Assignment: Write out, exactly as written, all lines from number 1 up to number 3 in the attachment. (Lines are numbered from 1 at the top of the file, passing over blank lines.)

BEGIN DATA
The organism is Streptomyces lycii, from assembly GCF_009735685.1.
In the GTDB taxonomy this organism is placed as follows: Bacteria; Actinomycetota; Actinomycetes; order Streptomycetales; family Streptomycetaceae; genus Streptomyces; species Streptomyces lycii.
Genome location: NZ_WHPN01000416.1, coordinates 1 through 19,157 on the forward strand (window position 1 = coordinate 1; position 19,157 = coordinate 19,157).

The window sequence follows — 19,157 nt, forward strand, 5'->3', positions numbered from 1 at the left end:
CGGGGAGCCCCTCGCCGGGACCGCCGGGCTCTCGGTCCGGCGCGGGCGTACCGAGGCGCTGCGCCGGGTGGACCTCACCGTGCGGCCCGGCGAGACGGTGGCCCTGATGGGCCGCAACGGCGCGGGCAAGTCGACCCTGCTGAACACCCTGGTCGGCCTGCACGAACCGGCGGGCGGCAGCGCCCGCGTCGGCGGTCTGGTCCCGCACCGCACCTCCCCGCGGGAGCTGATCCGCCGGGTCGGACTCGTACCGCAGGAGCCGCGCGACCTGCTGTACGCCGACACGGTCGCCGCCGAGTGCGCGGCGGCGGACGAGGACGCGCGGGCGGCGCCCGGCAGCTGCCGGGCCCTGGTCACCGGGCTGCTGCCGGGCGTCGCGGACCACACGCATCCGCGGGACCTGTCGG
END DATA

The organism is Streptomyces lycii, from assembly GCF_009735685.1.
In the GTDB taxonomy this organism is placed as follows: Bacteria; Actinomycetota; Actinomycetes; order Streptomycetales; family Streptomycetaceae; genus Streptomyces; species Streptomyces lycii.
Genome location: NZ_WHPN01000416.1, coordinates 1 through 19,157 on the forward strand (window position 1 = coordinate 1; position 19,157 = coordinate 19,157).